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Light it up blue – Spurwink and autism

By April 27, 2015December 17th, 2015Blog

The National Center for Disease Control & Prevention’s most recent data indicate that about one in 68 children in the U.S. have ASD.  On average, Spurwink has nearly 3500 open cases on a given day and approximately one in 10 of these youth and adults have ASD.

Virtually every Spurwink program and service supports youth and adults and families affected by ASD.

Despite the prevalence of children identified with Autism Spectrum Disorder (ASD), the majority of the public are still unaware of how autism affects people. Surprisingly, many professionals in the medical, educational and vocational fields also have limited knowledge and training.

The need for autism awareness is great.

Celebrating Autism Awarenes Month

The first National Autism Awareness Month was declared by the Autism Society of America in April 1970 as a way to educate the public about Autism.  In 2007, the United Nations General Assembly declared April 2nd as World Autism Awareness Day where Autism is recognized by organizations around the world with unique fundraising and awareness-raising events.

One of these events is Light It Up Blue occurring worldwide annually, with buildings and public facilities using blue lighting to mark the event.  Just this month, places ensconced in blue included the Empire State Building:

The Basilica de la Sagrada Familia in Barcelona:

The Hemiji Castle in Japan:

And even some the great Sphinx and Pyrimads of Giza:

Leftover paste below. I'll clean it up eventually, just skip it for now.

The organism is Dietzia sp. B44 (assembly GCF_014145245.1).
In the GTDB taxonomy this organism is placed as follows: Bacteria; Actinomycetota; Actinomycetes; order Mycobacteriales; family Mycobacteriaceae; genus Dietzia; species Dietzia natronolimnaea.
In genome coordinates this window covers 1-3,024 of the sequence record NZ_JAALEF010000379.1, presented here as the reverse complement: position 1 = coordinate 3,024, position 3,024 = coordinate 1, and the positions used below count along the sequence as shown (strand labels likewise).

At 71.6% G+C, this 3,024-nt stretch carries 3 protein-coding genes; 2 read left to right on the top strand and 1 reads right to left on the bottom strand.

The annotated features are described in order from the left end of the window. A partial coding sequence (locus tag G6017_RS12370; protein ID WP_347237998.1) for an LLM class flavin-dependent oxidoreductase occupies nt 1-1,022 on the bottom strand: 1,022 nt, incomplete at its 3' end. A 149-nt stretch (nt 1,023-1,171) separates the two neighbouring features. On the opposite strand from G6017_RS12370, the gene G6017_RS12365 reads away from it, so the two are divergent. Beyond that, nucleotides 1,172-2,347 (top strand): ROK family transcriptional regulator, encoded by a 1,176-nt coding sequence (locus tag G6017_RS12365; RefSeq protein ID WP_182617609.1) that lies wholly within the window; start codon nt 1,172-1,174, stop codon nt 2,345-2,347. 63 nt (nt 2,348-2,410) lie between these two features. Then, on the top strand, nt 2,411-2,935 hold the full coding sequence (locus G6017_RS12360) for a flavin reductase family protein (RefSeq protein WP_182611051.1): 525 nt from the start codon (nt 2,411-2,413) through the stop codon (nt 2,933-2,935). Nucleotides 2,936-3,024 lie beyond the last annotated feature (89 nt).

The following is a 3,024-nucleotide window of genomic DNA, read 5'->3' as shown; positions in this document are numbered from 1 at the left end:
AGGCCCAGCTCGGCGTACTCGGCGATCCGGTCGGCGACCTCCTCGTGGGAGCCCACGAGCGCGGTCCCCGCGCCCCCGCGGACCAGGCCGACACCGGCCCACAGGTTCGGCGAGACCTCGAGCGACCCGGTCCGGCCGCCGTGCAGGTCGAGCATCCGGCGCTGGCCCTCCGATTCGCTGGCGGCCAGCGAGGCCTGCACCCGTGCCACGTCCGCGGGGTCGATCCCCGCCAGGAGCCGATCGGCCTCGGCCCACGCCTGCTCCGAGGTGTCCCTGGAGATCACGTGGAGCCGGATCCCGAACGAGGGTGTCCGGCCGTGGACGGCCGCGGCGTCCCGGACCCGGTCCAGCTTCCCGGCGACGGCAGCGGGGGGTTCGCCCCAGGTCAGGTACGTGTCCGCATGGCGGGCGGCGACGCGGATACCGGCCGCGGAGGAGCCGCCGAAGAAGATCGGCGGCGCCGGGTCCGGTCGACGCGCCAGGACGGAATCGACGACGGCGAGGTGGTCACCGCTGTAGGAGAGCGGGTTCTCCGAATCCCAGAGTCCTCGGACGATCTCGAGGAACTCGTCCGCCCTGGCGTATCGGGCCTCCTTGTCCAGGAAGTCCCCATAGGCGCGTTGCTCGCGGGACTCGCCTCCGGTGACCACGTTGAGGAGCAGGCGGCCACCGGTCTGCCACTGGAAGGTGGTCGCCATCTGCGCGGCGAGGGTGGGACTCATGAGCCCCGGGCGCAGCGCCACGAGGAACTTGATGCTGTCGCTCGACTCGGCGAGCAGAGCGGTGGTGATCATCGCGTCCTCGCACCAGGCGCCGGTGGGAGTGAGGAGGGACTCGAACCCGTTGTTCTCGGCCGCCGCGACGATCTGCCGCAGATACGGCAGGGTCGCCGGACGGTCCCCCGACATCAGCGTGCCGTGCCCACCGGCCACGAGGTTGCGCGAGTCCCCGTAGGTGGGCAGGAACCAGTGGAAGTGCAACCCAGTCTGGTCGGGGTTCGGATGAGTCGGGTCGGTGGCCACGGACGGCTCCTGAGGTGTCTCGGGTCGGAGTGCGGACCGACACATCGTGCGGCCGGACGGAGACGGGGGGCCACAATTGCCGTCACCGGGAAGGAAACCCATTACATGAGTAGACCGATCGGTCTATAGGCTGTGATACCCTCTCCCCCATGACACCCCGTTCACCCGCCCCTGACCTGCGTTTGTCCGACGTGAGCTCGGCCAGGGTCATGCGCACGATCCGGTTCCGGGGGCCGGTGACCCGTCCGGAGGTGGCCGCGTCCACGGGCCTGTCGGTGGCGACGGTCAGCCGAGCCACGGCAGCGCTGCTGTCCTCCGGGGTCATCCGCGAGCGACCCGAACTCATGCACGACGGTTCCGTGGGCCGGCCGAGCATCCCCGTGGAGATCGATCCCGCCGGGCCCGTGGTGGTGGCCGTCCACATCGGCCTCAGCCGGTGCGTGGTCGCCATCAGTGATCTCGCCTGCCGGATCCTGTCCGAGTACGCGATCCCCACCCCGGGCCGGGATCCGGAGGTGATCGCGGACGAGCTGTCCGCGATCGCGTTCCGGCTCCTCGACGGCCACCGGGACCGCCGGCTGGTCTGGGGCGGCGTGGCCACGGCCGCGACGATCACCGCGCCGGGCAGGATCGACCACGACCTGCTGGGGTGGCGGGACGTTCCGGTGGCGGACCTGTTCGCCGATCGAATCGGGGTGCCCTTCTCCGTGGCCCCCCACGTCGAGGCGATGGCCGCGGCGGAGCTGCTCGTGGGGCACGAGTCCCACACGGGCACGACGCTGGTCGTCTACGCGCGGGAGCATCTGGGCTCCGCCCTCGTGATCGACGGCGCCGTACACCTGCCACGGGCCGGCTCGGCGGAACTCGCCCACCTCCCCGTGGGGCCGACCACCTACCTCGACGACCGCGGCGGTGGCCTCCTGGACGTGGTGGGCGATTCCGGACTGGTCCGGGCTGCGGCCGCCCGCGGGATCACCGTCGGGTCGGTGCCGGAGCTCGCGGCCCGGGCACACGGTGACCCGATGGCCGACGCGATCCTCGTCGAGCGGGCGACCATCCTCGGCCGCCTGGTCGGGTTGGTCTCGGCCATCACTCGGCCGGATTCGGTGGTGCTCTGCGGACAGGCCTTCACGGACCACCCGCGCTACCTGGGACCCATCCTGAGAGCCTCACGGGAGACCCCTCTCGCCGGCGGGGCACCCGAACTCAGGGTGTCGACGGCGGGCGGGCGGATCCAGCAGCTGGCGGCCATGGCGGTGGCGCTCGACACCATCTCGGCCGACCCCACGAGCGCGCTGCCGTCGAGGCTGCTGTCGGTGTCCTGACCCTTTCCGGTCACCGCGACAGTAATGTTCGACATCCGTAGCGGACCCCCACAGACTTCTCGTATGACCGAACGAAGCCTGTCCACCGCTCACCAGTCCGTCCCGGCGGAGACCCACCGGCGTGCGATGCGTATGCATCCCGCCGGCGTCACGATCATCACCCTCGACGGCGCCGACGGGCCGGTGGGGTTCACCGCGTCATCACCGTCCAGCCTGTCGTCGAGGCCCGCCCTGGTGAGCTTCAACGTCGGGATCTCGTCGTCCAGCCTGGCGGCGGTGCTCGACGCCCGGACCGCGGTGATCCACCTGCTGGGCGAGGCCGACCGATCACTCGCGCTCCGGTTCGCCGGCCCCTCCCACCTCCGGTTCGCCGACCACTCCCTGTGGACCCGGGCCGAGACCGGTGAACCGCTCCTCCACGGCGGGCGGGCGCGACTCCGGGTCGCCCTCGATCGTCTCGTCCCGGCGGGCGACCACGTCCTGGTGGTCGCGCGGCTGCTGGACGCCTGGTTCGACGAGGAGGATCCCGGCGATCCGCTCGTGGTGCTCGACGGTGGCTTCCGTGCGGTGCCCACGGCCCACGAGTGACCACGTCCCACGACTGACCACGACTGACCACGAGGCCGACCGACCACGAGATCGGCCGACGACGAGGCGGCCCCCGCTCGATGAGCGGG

To top things off, public figures supporting Light it Up Blue in 2015 included Bill Nye (the Science Guy), musician-artist Carole King, singer-songwriter Toni Braxton, actor Joe Mantegna, and journalist Katie Couric.

This kind of global participation inspires a spirit of hope and support for all individuals affected by ASD.

Spurwink Celebrates

Spurwink joined the movement and took the opportunity to celebrate the unique perspectives of those living with ASD.

We put on blue shirts:

Tied bows on our cars:

And created art crafts:

Most importantly, we recognize the increasing number of children identified with ASD by working night and day to help people with Autism live healthy, engaged lives in their communities. Also, the agency notes the substantial efforts of our youth client and adult consumer families, and our own agency’s treatment, educational, health and support service staff.

We are working to better lives every day.

LINDA S. BUTLER, PH.D., LCSW is the Director of Research & Special Projects at Spurwink.

Photos used with permission from Autism Speaks